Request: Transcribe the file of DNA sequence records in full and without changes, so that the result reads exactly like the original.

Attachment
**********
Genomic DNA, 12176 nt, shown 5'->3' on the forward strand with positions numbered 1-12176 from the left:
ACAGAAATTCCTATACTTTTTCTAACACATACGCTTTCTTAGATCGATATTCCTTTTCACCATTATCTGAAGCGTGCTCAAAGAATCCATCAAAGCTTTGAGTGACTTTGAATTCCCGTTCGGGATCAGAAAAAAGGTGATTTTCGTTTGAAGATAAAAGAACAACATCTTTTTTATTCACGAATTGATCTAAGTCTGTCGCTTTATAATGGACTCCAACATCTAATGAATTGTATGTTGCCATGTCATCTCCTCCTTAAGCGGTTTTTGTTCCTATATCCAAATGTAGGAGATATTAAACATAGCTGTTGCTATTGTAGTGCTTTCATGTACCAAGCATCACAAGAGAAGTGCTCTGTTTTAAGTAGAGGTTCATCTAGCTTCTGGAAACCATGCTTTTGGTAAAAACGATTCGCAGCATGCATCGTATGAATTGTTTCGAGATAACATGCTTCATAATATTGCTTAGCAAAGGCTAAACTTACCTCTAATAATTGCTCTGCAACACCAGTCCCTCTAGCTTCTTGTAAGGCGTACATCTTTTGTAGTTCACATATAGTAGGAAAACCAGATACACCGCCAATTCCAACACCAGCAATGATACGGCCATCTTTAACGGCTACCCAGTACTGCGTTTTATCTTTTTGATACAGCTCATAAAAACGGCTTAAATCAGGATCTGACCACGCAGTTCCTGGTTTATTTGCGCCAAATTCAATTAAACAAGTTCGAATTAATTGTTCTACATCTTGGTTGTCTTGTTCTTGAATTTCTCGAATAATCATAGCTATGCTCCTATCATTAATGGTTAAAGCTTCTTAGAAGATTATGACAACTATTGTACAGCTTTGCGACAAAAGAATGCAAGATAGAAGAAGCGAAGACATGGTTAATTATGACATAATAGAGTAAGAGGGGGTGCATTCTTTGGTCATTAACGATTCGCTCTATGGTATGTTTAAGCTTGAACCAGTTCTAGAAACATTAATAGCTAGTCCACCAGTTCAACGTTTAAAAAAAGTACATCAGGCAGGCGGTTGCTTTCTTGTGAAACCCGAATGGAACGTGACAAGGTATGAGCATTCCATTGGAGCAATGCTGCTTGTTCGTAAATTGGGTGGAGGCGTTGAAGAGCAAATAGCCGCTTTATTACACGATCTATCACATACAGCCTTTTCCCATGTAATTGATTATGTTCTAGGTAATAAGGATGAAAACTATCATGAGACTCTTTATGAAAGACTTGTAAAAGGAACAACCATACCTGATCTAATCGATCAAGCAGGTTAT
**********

Genomic DNA, 12176 nt, shown 5'->3' on the forward strand with positions numbered 1-12176 from the left:
ACAGAAATTCCTATACTTTTTCTAACACATACGCTTTCTTAGATCGATATTCCTTTTCACCATTATCTGAAGCGTGCTCAAAGAATCCATCAAAGCTTTGAGTGACTTTGAATTCCCGTTCGGGATCAGAAAAAAGGTGATTTTCGTTTGAAGATAAAAGAACAACATCTTTTTTATTCACGAATTGATCTAAGTCTGTCGCTTTATAATGGACTCCAACATCTAATGAATTGTATGTTGCCATGTCATCTCCTCCTTAAGCGGTTTTTGTTCCTATATCCAAATGTAGGAGATATTAAACATAGCTGTTGCTATTGTAGTGCTTTCATGTACCAAGCATCACAAGAGAAGTGCTCTGTTTTAAGTAGAGGTTCATCTAGCTTCTGGAAACCATGCTTTTGGTAAAAACGATTCGCAGCATGCATCGTATGAATTGTTTCGAGATAACATGCTTCATAATATTGCTTAGCAAAGGCTAAACTTACCTCTAATAATTGCTCTGCAACACCAGTCCCTCTAGCTTCTTGTAAGGCGTACATCTTTTGTAGTTCACATATAGTAGGAAAACCAGATACACCGCCAATTCCAACACCAGCAATGATACGGCCATCTTTAACGGCTACCCAGTACTGCGTTTTATCTTTTTGATACAGCTCATAAAAACGGCTTAAATCAGGATCTGACCACGCAGTTCCTGGTTTATTTGCGCCAAATTCAATTAAACAAGTTCGAATTAATTGTTCTACATCTTGGTTGTCTTGTTCTTGAATTTCTCGAATAATCATAGCTATGCTCCTATCATTAATGGTTAAAGCTTCTTAGAAGATTATGACAACTATTGTACAGCTTTGCGACAAAAGAATGCAAGATAGAAGAAGCGAAGACATGGTTAATTATGACATAATAGAGTAAGAGGGGGTGCATTCTTTGGTCATTAACGATTCGCTCTATGGTATGTTTAAGCTTGAACCAGTTCTAGAAACATTAATAGCTAGTCCACCAGTTCAACGTTTAAAAAAAGTACATCAGGCAGGCGGTTGCTTTCTTGTGAAACCCGAATGGAACGTGACAAGGTATGAGCATTCCATTGGAGCAATGCTGCTTGTTCGTAAATTGGGTGGAGGCGTTGAAGAGCAAATAGCCGCTTTATTACACGATCTATCACATACAGCCTTTTCCCATGTAATTGATTATGTTCTAGGTAATAAGGATGAAAACTATCATGAGACTCTTTATGAAAGACTTGTAAAAGGAACAACCATACCTGATCTAATCGATCAAGCAGGTTAT